When Has a Dragon Ever Died of the Poison of a Snake?

It has been a very public week for victims of horrible crimes. Dzhjokhar Tsarnaev’s victims spoke at his formal death sentencing, and the families of the Charletson Massacre’s victims have been in the national media.

Most noted among the Charleston families was Nadine Collier, who said to killer Dylann Roof, “You hurt me. You hurt a lot of people. But God forgives you and I forgive you.”

Rebekah Gregory, who lost a leg to Boston Marathon bomber Tsarnaev, struck a very different tone. Looking defiantly at the murderer, she said, “While your intention was to destroy America, what you have really accomplished is actually quite the opposite – you’ve unified us. We are Boston strong, we are America strong, and choosing to mess with us was a terrible idea. So how’s that for your VICTIM impact statement?”

Far be it from me to judge which reaction is appropriate. Both forgiveness and angry defiance are noble in their own way.

I’ve been reading a lot of Nietzsche lately. He comes at every issue from a variety of angles. On balance, I’m sure he would side with Rebekah Gregory, but first I’ll offer a quotation from Thus Spoke Zarathustra that is more along the lines of understanding and compassion.

“Enemy” you shall say, but not “villain”; “sick” you shall say, but not “scoundrel”; “fool” you shall say, but not “sinner.”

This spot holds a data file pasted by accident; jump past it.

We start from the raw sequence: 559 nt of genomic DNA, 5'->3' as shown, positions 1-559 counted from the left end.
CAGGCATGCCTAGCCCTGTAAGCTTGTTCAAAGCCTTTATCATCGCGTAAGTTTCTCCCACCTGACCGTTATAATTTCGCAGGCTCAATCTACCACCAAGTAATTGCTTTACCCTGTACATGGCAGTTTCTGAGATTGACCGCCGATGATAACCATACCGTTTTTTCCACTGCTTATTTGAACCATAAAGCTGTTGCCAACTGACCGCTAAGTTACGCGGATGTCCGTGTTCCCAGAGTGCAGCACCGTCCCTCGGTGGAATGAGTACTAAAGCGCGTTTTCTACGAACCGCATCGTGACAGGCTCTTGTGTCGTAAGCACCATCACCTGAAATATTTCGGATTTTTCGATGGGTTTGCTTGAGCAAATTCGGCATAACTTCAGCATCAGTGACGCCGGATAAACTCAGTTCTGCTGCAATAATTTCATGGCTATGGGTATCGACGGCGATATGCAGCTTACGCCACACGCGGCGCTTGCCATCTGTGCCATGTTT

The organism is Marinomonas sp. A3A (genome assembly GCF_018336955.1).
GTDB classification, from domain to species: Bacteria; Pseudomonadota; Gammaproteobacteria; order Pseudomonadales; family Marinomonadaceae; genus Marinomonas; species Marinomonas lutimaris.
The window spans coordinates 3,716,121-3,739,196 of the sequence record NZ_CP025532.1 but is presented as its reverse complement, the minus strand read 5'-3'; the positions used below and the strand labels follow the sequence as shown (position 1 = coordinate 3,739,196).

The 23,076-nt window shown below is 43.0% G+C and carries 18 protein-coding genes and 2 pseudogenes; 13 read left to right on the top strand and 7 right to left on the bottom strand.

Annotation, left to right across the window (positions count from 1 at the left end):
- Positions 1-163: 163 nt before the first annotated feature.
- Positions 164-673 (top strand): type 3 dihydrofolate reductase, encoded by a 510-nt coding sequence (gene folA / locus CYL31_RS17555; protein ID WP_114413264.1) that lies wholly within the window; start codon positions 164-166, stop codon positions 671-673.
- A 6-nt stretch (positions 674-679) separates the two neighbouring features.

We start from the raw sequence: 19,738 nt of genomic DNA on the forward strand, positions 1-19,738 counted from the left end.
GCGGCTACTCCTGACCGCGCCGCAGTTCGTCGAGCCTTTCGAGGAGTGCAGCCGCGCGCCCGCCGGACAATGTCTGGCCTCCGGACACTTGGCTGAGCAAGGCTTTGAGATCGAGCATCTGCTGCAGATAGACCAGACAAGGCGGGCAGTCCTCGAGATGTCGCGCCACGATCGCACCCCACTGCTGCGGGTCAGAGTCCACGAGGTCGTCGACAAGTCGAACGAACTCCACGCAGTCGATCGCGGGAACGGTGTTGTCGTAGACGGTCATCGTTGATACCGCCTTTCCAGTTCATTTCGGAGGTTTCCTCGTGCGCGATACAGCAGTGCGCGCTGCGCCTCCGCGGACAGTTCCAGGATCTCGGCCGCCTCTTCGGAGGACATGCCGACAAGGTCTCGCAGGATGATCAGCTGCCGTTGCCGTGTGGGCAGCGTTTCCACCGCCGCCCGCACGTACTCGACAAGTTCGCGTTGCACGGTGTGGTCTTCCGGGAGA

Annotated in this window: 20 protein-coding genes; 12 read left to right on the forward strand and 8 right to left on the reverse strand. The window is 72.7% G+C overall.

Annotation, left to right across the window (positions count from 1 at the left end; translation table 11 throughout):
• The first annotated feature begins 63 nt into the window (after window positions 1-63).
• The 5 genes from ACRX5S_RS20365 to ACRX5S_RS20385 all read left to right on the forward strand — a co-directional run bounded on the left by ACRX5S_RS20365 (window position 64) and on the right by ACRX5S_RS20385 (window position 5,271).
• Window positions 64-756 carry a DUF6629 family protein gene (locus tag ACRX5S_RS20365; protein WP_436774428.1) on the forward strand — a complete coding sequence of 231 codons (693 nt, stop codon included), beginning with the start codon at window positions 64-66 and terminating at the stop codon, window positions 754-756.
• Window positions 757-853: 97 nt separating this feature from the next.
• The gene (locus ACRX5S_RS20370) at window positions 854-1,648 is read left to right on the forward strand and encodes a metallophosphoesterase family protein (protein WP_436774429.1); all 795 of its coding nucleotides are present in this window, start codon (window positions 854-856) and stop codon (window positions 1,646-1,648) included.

And you, red judge, if you were to tell out loud all that you have already done in thought, everyone would cry, “Away with this filth and this poisonous worm!”

And now in tribute to Rebekah Gregory:

One day Zarathustra had fallen asleep under a fig tree, for it was hot, and had put his arms over his face. And an adder came and bit him in the neck, so that Zarathustra cried out in pain. When he had taken his arm from his face, he looked at the snake, and it recognized the eyes of Zarathustra, writhed awkwardly, and wanted to get away.

“Oh no,” said Zarathustra, “as yet you have not accepted my thanks. You waked me in time, my way is still long.”

“Your way is short,” the adder said sadly; “my poison kills.”

Zarathustra smiled. “When has a dragon ever died of the poison of a snake?” he said. “But take back your poison. You are not rich enough to give it to me.”

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